Hariwake Ogon may be further identified by adding the colour and scale pattern to the name. For example a bright yellow and platinum Doitsu Koi may be described as Doitsu Yamabuki Hariwake Ogon. The individuals with darker gold or red markings are collectively known as Kikusui. Until recently the very sharp contrast between the highly lustrous skin was a key element in appreciating Hariwake Ogon, especially if the pattern is also well balanced, unusual and with clearly defined edges. At one stage it was feared that breeders may follow the fashion of bold/red Kikusui and that the Yamabuki Hariwake would become very rare. Lately the subtle appeal of the much lighter coloured Hariwake has gained popularity. Koi with a platinum base over-layered with a pale yellow or cream pattern have an elegance of its own, especially if it is enhanced by neatly aligned scales with bright fukurin.
The Gin Matsuba is the foundation of Kujaku, with a Kohaku pattern imposed over the platinum. Because the Kohaku pattern is the starting point, odome at the base of the tail is also important. Kujaku adds another complexity element to the fish over Hariwake. Remember, in the Koi Show world, the harder the journey the more the reward. The Matsuba of Kujaku, if not good, can dull the fish. Head defects in shape or colour around the eyes and nose can make the head look dirty and the fish less elegant. With the varied patterns, vertical and horizontal type patterns, it is important to look for balance. The edge of the colour must be crisp. So when you are buying, look for good contrast of colour. On the Kujaku, which is a two colour Hariwake with a Matsuba pattern on top, you must make sure the netting is evenly coloured and evenly placed. If the Matsuba is too dark it will hide the shine as well. On the Kujaku, it is better if two colours are on the head, rather than a single colour. This is a very interesting variety for beginners and even the advanced hobbyist appreciates a good Kujaku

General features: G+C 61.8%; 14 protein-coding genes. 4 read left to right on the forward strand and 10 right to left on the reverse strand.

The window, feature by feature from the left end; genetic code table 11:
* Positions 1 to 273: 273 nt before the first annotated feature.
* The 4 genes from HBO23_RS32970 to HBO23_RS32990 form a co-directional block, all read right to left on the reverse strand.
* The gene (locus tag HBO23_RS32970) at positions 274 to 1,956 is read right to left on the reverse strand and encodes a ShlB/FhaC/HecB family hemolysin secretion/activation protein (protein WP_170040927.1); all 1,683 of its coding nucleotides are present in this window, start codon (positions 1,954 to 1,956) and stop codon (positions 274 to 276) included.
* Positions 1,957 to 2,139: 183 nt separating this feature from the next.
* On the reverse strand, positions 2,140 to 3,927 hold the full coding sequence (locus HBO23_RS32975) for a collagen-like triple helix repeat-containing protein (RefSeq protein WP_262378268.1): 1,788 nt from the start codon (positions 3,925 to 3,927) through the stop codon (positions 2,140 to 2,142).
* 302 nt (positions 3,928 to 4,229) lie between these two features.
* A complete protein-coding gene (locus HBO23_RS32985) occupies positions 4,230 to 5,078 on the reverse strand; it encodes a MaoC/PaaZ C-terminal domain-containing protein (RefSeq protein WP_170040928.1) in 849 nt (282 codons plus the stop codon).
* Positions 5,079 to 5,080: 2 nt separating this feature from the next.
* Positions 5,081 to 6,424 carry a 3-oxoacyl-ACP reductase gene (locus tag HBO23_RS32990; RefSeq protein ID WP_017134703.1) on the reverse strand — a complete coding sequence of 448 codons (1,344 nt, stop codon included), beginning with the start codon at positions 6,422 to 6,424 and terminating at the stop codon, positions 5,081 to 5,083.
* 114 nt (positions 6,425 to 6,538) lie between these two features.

The next two photos illustrate the transformation of a Kaneko Kujaku in a matter of five months. The first photo was taken on arrival from Japan in June 2009 and the second photo in November 2009. Note the improvement in the viginette and how the skin quality has improved. The "smudges" on the head are now almost completely covered by thick white skin.
Updated 23 November 2009
Last Updated on Friday, 20 December 2013 12:10